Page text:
NOTE: Long before I decided to share this experience publicly, I tried to reach anyone in management at IBM who might have sufficient interest and authority to help me resolve my customer's problem. Finally, after 6 weeks, and after threatening to cancel this and all future orders, I received a call offering some assistance. Was it really necessary for my customer or me to go through all of that?
For any of you who have bothered to read this much of my rant, thank you. It probably will not change anything at IBM, but in a therapeutic sense, I at least feel a little better for having shared it.
As far as I can tell, IBM does not appear have an Ed Brill or a Robert Scoble on the hardware side of the house. That's too bad. Both Ed and Robert (two of my favorite bloggers) write about various software and marketing issues and they have the integrity and willingness to honestly examine the goings-on of their own companies. They are not afraid to call things as they see them - even when it concerns their own companies or divisions. In fact, Ed just blogged about this. I can only hope that this blog might encourage someone on the IBM hardware side to start blogging and change my (and my customer's) perception of this experience.
Do I plan to ever purchase or recommend IBM services to my clients again? Possibly. I may try one more time. Personally, I own several IBM servers and many IBM ThinkPads. ThinkPads are my favorite laptop, and I hoped to purchase a new ThinkPad T42p soon. I even still have my first IBM PC! Many of my corporate customers are all IBM shops. IBM makes great stuff -- I just wish they made it easier for me to give them money. Customers want to deal with people who know something about the products and who have access to the information to facilitate the sales and delivery process. As an independent technology consultant, I will direct my clients to purchase from those companies that provide the best service.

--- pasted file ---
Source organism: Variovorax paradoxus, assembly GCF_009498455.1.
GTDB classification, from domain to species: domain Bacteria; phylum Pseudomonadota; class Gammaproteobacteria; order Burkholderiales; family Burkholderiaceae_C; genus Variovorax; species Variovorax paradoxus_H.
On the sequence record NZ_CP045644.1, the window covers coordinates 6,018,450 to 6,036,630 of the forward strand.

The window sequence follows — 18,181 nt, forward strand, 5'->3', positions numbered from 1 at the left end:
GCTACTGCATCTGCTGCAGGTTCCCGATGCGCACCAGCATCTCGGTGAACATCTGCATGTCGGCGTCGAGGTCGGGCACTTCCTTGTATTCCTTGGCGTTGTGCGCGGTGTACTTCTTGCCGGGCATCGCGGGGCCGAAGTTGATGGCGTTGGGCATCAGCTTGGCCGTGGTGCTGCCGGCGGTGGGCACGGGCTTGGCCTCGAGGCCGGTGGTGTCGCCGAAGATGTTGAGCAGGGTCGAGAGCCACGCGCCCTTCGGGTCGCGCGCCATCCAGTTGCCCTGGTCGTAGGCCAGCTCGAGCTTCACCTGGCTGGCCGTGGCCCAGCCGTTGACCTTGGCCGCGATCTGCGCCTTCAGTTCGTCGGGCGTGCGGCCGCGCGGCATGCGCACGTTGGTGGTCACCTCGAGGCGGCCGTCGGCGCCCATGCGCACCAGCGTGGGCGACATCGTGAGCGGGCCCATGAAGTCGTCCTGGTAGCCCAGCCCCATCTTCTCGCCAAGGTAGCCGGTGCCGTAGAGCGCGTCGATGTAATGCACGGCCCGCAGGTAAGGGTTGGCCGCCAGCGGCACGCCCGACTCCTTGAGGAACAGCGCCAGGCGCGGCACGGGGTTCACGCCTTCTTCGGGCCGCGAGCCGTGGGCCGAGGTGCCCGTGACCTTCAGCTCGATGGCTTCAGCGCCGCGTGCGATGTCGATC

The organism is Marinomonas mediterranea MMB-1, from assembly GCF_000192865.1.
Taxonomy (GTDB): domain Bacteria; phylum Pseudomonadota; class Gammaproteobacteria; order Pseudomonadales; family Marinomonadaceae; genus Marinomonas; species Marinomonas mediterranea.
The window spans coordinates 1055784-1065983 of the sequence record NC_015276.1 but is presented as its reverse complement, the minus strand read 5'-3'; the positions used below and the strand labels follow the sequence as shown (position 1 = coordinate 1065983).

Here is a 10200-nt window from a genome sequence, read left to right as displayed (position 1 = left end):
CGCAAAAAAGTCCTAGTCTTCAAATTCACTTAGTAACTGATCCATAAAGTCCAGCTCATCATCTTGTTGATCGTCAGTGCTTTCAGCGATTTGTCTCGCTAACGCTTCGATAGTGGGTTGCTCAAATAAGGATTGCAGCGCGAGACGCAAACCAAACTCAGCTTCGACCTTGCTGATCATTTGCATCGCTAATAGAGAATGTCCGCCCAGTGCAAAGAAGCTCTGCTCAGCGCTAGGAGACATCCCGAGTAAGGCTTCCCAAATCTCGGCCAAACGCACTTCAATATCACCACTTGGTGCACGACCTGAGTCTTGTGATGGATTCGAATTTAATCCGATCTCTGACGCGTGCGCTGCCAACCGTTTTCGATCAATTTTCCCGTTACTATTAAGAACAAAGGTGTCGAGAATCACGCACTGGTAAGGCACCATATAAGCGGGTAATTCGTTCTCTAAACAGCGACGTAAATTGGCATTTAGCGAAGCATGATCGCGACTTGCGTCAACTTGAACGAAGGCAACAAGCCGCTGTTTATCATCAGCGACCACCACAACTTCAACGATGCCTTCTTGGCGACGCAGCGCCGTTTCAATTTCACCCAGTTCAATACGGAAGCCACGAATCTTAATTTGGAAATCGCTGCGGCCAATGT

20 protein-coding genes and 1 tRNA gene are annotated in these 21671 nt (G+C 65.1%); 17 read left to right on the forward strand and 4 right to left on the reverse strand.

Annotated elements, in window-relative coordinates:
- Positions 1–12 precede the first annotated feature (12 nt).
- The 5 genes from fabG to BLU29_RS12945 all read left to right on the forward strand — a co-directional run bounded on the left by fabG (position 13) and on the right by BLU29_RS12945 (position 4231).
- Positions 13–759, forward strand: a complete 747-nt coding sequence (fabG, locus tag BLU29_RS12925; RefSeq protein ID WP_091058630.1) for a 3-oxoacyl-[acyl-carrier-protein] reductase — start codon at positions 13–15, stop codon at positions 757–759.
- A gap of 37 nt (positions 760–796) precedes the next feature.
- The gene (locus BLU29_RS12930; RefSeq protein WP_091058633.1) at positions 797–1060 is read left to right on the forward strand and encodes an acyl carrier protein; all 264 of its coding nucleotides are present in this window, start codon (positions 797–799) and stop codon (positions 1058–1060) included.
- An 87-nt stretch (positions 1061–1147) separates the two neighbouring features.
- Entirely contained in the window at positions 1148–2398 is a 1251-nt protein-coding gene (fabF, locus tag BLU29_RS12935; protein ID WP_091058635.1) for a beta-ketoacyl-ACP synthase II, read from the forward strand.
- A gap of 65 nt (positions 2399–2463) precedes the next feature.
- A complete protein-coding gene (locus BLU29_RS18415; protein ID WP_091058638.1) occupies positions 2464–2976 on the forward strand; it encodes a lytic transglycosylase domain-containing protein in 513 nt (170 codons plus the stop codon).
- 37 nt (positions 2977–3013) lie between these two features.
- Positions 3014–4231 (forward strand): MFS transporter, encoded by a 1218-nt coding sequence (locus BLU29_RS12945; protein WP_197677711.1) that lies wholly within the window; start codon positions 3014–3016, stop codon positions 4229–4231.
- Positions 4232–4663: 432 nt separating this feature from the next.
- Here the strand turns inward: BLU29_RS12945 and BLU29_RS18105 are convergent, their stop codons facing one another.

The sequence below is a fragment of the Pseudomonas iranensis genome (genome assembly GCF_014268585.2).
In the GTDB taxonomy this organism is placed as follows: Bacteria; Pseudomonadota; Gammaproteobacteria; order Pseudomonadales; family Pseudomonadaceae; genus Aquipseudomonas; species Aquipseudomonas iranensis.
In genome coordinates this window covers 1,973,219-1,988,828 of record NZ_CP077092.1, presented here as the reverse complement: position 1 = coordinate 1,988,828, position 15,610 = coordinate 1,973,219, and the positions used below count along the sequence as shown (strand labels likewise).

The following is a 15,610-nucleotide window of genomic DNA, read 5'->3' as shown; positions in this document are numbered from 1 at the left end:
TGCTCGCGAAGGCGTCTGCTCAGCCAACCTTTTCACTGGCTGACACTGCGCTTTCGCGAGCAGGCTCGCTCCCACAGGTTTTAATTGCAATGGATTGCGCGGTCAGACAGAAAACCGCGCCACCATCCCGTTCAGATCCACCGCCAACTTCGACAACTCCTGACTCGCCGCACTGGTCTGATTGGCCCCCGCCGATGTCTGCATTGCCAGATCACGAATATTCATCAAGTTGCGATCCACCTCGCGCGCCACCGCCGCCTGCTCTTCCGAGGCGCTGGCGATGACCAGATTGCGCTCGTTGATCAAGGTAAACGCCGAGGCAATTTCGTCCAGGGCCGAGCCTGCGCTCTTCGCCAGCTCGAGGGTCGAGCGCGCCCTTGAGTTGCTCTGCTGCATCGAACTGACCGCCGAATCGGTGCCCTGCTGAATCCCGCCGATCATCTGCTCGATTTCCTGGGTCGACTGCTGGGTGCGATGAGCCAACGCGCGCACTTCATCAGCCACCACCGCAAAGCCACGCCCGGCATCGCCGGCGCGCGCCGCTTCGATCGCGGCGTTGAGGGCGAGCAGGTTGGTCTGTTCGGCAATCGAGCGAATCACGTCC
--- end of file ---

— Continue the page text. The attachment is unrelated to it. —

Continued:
I am amazed that in this economy, any company would not do cartwheels to ensure that a customer -- or even a technology consultant that heavily influences his client's purchases -- was happy and that there were no impediments to receiving business from them. Happy customers and consultants will tell a few others. Unhappy ones, well,...
I believe (at least I'm hopeful) that my current problem has now been resolved. But, I still have 12 high-end ThinkPads to purchase for my clients. I really do not want to switch to another brand of Laptop. (The T42p is an awesome machine.) So here I am, representing many IBM customers, cash in hand, trying to give IBM money, yet I'm terrified at the prospect of a repeat experience. When I told this to one sales manager that I spoke with at IBM, I was told that I would never know whether the next order experience would be better than the last unfortunate experience unless I placed the next order with them. I will stop here.
I cannot help but wonder what the move to outsource services has "cost" IBM and other companies that have made the same choice.
I know what it has cost my clients and me, and I challenge IBM and other companies to consider that the true cost of outsourcing can be best measured in terms of their customer relationships.
What do you think? Should companies measure the cost of outsourcing in terms of customer relationships? I'd like to hear from you.